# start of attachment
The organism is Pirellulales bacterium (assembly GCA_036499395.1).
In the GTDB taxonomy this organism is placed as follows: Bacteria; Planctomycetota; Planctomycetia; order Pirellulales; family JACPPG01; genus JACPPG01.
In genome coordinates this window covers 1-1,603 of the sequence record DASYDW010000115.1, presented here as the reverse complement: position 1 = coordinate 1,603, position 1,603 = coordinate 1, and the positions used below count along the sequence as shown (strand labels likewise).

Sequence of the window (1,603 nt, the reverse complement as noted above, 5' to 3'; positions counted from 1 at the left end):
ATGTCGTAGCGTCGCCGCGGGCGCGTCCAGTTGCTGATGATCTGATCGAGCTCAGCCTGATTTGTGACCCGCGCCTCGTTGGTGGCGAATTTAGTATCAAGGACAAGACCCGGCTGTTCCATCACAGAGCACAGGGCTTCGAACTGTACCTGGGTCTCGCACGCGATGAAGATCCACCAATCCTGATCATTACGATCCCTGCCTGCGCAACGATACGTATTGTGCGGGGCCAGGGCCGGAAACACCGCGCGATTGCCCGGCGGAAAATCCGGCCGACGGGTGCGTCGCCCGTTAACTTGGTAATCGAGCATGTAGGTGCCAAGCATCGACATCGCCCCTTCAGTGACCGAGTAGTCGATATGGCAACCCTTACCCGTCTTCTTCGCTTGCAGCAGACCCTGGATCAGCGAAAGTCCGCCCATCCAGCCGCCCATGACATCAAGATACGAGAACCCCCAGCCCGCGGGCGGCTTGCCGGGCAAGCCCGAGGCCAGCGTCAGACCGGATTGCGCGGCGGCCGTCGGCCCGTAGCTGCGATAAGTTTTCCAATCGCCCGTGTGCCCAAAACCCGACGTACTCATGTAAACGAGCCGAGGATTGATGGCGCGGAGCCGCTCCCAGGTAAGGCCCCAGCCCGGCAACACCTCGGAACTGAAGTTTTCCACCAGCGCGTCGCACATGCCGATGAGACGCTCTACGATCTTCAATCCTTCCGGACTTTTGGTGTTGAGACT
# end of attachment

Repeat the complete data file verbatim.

The organism is Pirellulales bacterium (assembly GCA_036499395.1).
In the GTDB taxonomy this organism is placed as follows: Bacteria; Planctomycetota; Planctomycetia; order Pirellulales; family JACPPG01; genus JACPPG01.
In genome coordinates this window covers 1-1,603 of the sequence record DASYDW010000115.1, presented here as the reverse complement: position 1 = coordinate 1,603, position 1,603 = coordinate 1, and the positions used below count along the sequence as shown (strand labels likewise).

Sequence of the window (1,603 nt, the reverse complement as noted above, 5' to 3'; positions counted from 1 at the left end):
ATGTCGTAGCGTCGCCGCGGGCGCGTCCAGTTGCTGATGATCTGATCGAGCTCAGCCTGATTTGTGACCCGCGCCTCGTTGGTGGCGAATTTAGTATCAAGGACAAGACCCGGCTGTTCCATCACAGAGCACAGGGCTTCGAACTGTACCTGGGTCTCGCACGCGATGAAGATCCACCAATCCTGATCATTACGATCCCTGCCTGCGCAACGATACGTATTGTGCGGGGCCAGGGCCGGAAACACCGCGCGATTGCCCGGCGGAAAATCCGGCCGACGGGTGCGTCGCCCGTTAACTTGGTAATCGAGCATGTAGGTGCCAAGCATCGACATCGCCCCTTCAGTGACCGAGTAGTCGATATGGCAACCCTTACCCGTCTTCTTCGCTTGCAGCAGACCCTGGATCAGCGAAAGTCCGCCCATCCAGCCGCCCATGACATCAAGATACGAGAACCCCCAGCCCGCGGGCGGCTTGCCGGGCAAGCCCGAGGCCAGCGTCAGACCGGATTGCGCGGCGGCCGTCGGCCCGTAGCTGCGATAAGTTTTCCAATCGCCCGTGTGCCCAAAACCCGACGTACTCATGTAAACGAGCCGAGGATTGATGGCGCGGAGCCGCTCCCAGGTAAGGCCCCAGCCCGGCAACACCTCGGAACTGAAGTTTTCCACCAGCGCGTCGCACATGCCGATGAGACGCTCTACGATCTTCAATCCTTCCGGACTTTTGGTGTTGAGACT